True to their name, Clayton’s Smarties thrive at Odyssey finals

True to their name, Clayton’s Smarties thrive at Odyssey finals

True to their name, Clayton’s Smarties thrive at Odyssey finals
Triumphant Clayton Smarties at the Odyssey World finals. Standing from left: Coach Renee Culp, Carly Grover, Charlotte King, Hannah Laverick, Emma Forrester; kneeling from left: Avica Bennett, Bailey McNeel-Caird, Keira Caldwell.

CLAYTON, CA (July 15, 2022) — Being on the biggest stage brought out the best of Team Smarties, and their perseverance earned them a top three finish in the Odyssey of the Mind World Finals.

“We were guessing that we finished in the top 20 or so. When they called our name for third place, I was shaking because I was so surprised and excited,” said Avica Bennett, who now moves on to 6th grade at Diablo View Middle School.

Representing Clayton’s Mt. Diablo Elementary School, the seven-member team included veterans Charlotte King, Hannah Laverick, Keira Caldwell, Emma Forrester and Bennett, joined by newcomers Carly Grover and Bailey McNeel-Caird.

Their success in Division 1 of Problem No. 5’s “Life is a Circus” competition was a substantial improvement from the 32nd place out of 73 teams a year ago – when the finals were held virtually due to the pandemic.

The squad’s efforts in May at Iowa State University capped off an incredible run that started last October, with COVID protocols looming each step of the way. In Iowa, they were able to perform without masks – adding to the performance as they could project their voices and use facial expressions.

Coach Renee Culp touted the team’s resilience and adaptability.

“I am so proud of them as a coach to see how they grew together as a team over the course of eight months,” she said.

Improv was key

Team Smarties finished behind schools from Florida and Southern California in a field of 60 teams, including ones from Poland, South Korea and Switzerland.

There are three categories for scoring in the world finals: Long-Term/200 points (the requirements for the “Life is a Circus” skit), Style/50 points and Spontaneous/100 pts. With points awarded on a curve, Team Smarties earned 318.42 points and was the only squad to get a perfect score for style.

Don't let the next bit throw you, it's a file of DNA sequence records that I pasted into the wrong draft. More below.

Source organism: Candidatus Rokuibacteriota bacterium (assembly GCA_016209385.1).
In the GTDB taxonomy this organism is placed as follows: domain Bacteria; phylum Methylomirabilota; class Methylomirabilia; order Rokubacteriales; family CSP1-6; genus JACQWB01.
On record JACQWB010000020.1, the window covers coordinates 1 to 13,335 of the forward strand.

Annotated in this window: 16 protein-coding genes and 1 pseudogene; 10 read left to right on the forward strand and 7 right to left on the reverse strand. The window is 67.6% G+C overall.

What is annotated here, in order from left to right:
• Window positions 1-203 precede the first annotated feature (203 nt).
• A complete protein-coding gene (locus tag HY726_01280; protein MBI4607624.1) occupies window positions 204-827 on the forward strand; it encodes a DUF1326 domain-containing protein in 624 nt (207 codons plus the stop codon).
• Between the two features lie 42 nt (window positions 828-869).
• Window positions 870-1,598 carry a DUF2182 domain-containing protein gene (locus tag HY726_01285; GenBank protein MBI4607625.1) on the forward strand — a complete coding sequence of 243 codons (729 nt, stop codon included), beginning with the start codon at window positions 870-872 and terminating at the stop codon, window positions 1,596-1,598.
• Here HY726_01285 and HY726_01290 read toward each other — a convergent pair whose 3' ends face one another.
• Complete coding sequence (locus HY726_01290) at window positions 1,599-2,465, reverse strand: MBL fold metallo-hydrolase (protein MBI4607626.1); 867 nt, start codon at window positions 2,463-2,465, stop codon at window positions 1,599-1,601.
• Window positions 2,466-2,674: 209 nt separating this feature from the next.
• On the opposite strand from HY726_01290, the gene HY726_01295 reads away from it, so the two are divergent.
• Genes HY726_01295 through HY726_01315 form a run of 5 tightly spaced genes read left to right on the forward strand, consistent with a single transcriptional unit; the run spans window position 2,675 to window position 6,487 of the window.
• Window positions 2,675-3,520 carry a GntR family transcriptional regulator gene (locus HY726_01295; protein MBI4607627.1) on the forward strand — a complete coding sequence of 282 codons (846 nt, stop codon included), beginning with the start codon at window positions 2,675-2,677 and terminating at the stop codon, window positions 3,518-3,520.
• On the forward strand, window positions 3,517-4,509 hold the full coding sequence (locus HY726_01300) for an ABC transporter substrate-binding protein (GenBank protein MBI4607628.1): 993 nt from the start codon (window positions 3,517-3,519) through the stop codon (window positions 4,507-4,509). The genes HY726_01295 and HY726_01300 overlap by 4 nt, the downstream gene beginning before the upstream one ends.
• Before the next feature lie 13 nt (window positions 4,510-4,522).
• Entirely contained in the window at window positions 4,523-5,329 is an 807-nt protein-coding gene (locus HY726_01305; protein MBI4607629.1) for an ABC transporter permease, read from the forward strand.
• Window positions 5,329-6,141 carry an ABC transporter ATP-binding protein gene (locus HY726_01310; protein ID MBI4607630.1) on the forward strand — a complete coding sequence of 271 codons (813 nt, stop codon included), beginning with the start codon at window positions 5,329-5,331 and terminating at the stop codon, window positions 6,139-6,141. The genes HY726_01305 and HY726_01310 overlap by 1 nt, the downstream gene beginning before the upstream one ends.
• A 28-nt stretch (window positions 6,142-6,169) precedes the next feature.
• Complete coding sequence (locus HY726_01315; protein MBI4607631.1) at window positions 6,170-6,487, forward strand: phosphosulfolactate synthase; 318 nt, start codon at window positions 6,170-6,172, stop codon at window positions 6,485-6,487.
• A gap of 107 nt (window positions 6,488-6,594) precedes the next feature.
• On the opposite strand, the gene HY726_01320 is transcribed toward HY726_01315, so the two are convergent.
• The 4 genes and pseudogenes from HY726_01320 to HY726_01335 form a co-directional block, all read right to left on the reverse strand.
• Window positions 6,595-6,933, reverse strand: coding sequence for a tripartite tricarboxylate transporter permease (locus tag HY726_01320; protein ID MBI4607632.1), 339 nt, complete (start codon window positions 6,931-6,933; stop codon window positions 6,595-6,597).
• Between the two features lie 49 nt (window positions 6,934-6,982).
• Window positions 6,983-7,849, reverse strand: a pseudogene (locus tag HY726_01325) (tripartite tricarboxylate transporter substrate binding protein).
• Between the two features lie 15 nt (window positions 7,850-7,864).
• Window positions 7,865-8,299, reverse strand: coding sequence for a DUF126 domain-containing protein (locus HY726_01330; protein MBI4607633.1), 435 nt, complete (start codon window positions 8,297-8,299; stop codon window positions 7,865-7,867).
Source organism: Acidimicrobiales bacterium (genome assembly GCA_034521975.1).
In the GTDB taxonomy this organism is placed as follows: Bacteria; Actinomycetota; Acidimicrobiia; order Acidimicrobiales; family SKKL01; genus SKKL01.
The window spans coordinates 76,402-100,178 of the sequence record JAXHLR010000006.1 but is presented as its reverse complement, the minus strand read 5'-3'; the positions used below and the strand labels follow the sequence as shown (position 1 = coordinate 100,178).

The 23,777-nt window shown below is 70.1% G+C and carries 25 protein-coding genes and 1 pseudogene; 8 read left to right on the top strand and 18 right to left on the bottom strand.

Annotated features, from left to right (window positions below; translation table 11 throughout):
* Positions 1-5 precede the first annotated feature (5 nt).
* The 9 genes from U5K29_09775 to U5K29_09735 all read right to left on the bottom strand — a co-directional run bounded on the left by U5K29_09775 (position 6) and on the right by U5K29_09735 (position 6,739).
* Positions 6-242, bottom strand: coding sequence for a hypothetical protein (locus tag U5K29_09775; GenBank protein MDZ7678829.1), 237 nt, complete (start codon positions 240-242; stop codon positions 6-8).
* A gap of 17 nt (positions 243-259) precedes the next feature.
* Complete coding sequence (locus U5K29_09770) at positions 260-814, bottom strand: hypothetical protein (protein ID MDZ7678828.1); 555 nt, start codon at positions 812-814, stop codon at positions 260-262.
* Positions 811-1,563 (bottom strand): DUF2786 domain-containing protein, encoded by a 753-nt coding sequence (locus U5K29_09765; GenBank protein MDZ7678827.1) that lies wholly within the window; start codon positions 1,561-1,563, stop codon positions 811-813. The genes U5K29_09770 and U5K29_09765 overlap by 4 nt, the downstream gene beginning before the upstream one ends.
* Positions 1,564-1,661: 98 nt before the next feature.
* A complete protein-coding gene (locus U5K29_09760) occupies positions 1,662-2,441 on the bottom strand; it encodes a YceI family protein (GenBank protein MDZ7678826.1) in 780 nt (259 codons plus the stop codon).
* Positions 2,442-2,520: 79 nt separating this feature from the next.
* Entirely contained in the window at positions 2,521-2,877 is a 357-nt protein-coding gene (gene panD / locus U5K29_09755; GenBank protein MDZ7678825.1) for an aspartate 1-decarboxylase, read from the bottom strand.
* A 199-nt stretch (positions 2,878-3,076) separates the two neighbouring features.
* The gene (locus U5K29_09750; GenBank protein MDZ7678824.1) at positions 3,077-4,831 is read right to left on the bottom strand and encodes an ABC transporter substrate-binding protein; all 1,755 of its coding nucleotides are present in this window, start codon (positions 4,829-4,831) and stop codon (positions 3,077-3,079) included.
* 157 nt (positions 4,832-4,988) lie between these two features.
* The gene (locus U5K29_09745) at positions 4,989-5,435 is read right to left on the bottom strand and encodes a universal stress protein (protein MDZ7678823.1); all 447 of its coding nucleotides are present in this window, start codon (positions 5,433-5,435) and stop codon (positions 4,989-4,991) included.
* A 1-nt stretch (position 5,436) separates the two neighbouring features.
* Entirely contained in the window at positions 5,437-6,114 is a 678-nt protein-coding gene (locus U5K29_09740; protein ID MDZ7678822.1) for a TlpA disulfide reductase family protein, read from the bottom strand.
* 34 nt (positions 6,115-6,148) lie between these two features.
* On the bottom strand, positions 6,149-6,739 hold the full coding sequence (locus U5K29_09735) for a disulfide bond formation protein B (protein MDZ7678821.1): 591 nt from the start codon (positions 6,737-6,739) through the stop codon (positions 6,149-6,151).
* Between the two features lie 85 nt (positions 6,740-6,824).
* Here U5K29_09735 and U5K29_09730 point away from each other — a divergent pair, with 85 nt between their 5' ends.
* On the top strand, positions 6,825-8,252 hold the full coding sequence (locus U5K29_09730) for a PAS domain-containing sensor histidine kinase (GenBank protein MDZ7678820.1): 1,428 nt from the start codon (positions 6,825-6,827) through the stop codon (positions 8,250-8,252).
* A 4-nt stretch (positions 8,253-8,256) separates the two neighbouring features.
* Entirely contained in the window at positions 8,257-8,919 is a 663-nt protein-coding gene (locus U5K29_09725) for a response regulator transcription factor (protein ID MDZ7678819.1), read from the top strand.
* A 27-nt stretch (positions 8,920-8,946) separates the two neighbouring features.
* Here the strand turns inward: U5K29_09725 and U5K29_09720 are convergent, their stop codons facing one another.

The girls experienced some adversity at finals as a couple tricks didn’t work and they messed up some lines in the skits.

“(This) flustered us a little bit,” said Bennett. “But our team improvised and kept going. The judges noticed and complimented us on our improv.”

King recalled earlier troubles for the team, including having to switch roles the night before regionals because members contracted COVID and props falling apart right before going on stage during the state competition.

“You can definitely see that this team has gone through a lot. But we always worked together and powered through it as a team with much happiness and joy, not letting it get us down,” King said.

As they waited for results before the crowd of 6,000 in Iowa, King said they tried to stay calm and hope they had improved on last year’s showing.

“Then the announcer called out our team and we all bolted out of our seats, jumping up and down in joy,” she said.

“We were so starstruck, as we weren’t all the most confident due to some little slipups during our long-term and nervous about spontaneous. But we were all so proud of what we had accomplished and how far we had come as a team. It was truly the best thing we could have asked for,” King added.

A community effort

Members of Odyssey’s Team Smarties perform their skit for “Life is a Circus!’’ From left Keira Caldwell, Emma ­Forrester, Carly Grover, Avica Bennett, Hannah Laverick, Charlotte King, Bailey McNeel-Caird.

The Clayton community rallied around the team, supporting a Go Fund Me campaign that generated $4,165 to help get the team and their supplies to Iowa. The girls raised more than $1,800 by selling succulents and popsicles and recycling cans. The Parent Faculty Club also donated to the nearly $7,000 raised.

“The biggest adjustments made were to the props and sets,” Culp said of the journey to finals. “The sets were wrapped in mover’s plastic wrap to fit in my Toyota Highlander. All props were organized into bags to fit in the car.”

Looking back at the experience, King points to the life skills she has continued to develop – enriched by making friends – and being able to experience college life, including staying in dorms.

“Odyssey can help you with social anxiety, thinking skills, opening your mind to new things and, most of all, you get to have fun while doing it,” she said.

Bennett echoed King’s thoughts about life skills that will certainly be beneficial going forward. But just as important was learning to persevere when things don’t go according to plan.

“We kept practicing and improving between regional, state and world competitions. We received feedback at each time point and focused on key areas for improvement,” she said.